sigma tub

Sigma unique monocoque chassis. Deformable structure regs would come, ‘fully enclosed’ wheels would not in F1. (Pininfarina)

The chassis has two compartments, one for the driver and one for the engine. Each of these had collapsible impact zones to protect the driver. Sigma bodywork largely enclosed the cars suspension and wheels having pontoons each side for protection and to prevent ‘intersecting wheel’ collisions.

The rear wing was moved forward and reinforced to double as a roll bar or hoop. The car had foam filled flexible fuel tanks, an automatic built-in fire extinguisher, six-point safety harness and even a head and neck support system thirty years before F1 adopted the HANS device.

A car well ahead of its time, but one which lead the way for modern safety features which have now become standard.

Two wooden 1:5 scale models were built to refine the concept, these are owned by Automobile Revue and Ferrari whilst the car, which made its debut at the 1969 Geneva Motor Show, is part of Pininfarinas’ collection and occasionally travels around the world as a motor show starlet.

Todays F1 is relatively safe despite the ferocity of some of the accidents of the last 25 years, in 1968 Jim Clark,(F2) Mike Spence,(Indy) Ludovico Scarfiotti (Hillclimb) and Jo Schlesser (F1) all died in racing cars.

Sigma certainly played its part in the long process of changes to circuit design and licensing, competition car design and materials adoption and driver apparel improvements to get to where we are today…where Ferrari’s design of the future can address style rather than substance…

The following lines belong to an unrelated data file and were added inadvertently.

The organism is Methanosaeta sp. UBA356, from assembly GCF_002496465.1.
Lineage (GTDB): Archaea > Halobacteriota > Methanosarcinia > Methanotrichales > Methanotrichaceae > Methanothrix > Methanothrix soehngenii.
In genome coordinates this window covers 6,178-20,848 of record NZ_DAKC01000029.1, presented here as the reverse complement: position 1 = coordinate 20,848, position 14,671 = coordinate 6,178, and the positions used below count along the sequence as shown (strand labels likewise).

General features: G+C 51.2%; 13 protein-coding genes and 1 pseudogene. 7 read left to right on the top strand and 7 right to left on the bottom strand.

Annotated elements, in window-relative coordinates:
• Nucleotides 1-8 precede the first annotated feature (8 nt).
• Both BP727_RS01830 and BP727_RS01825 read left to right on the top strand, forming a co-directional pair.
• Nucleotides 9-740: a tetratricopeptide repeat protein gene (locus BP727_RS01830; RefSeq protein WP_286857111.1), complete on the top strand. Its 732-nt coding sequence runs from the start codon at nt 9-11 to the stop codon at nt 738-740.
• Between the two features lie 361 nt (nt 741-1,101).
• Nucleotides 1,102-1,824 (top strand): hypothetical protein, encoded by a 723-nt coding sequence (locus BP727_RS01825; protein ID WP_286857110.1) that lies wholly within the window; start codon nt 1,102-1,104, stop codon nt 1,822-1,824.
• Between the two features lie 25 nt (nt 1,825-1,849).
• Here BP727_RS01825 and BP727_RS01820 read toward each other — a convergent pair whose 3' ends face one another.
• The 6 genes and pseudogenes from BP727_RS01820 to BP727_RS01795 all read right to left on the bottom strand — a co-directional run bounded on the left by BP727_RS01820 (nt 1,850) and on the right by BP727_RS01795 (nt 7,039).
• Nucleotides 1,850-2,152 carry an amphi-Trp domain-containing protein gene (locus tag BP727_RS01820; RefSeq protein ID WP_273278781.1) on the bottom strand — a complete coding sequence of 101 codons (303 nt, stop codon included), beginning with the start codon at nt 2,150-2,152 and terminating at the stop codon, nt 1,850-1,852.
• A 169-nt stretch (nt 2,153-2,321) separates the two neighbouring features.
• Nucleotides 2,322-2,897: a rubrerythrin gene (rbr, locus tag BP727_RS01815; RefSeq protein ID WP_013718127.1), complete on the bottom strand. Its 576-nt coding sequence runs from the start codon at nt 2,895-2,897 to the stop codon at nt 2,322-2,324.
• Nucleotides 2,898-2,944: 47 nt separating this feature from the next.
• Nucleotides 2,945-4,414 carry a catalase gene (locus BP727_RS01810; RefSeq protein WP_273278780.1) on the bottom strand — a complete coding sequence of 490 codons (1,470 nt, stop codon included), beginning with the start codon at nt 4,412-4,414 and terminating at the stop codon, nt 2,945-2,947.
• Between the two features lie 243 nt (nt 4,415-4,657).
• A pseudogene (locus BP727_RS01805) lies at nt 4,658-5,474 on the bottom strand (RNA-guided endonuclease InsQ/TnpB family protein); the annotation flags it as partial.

sigma rear

‘Butt shot’ shows the side and rear pontoons for both driver protection and to prevent intersecting wheels. Ferrari conventioanl rear end for the period; outboard suspension, single top link, inverted lower wishbone, twin parallel radius rods, the top 2 can be seen and coil spring/shocker. (auta5p.eu)

sigma front 1

Etcetera…

Conceptual drawings on the journey to Sigmas’ creation.

sigma concepts

Credits…

‘Retro Speed’ Joan Williamson, Scuderia Ferrari, auta5p.eu, Theo Page

mini paddo

The Mini photographed in the year of its launch, 1959, at Paddington Station by Henry Manney of ‘Road & Track’ fame…

The Mini was launched to the press in April 1959, this photo taken by Henry Manney at Paddington Station. Maybe one of our British readers can tell us if this is the site of the cars launch?

Leonard Lord, the head of British Motor Corporation, laid down the design parameters for a small fuel efficient car during the Suez Crisis, which spiked the price of oil and caused its rationing in the UK. Alec Issigonis and his small team at Morris created a design icon which was voted the second most influential car of the last century after Henry Fords Model T.

The Cheltenham Spa Express or ‘Cheltenham Flyer’ is a train service from Paddington to Cheltenham Spa in Gloucestershire. Rivalry between railway companies in the 1920’s increased speeds, the ‘Cheltenham Flyer’ so named as trains on this route were the fastest in the world at various times…Train Driver Harry Rudduck, the Tazio Nuvolari of steam ! pushed his ‘Castle Class 5006 Treganna’ train to a record of an 81.6 mph average for the 77 mile trip in 1932.

Steam hasn’t survived nor has the ‘A Series’ powered Mini but it’s comforting that both forms of transport are as contemporary now as they were in 1959…

(Henry Manney)

image

Alf Barrett leads Frank Kleinig, Alfa 8C2300 Monza and Kleinig Hudson Spl, Australian Grand Prix, Mount Panorama, Bathurst 1947…

This was the race within the race, these quite different cars were outright contenders but the AGP was a handicap Formula Libre event in those days, the race won by Bill Murray in an MG TC, neither Barrett nor Kleinig finished the race.

Alf Barrett and the Monza were the fastest combination in the immediate pre and post war periods in Australia, he was and is regarded as one of the countries greatest drivers.

Noted motoring writer and journalist Mike Kable wrote in 1998 upon Barretts’ death, ‘Alf Barrett was known as the maestro. It was an appropriate nickname because of his achievements between and after World War 2 in a supercharged straight 8 Alfa Romeo 2300 Monza at his favourite circuit – Mount Panorama at Bathurst, New South Wales.’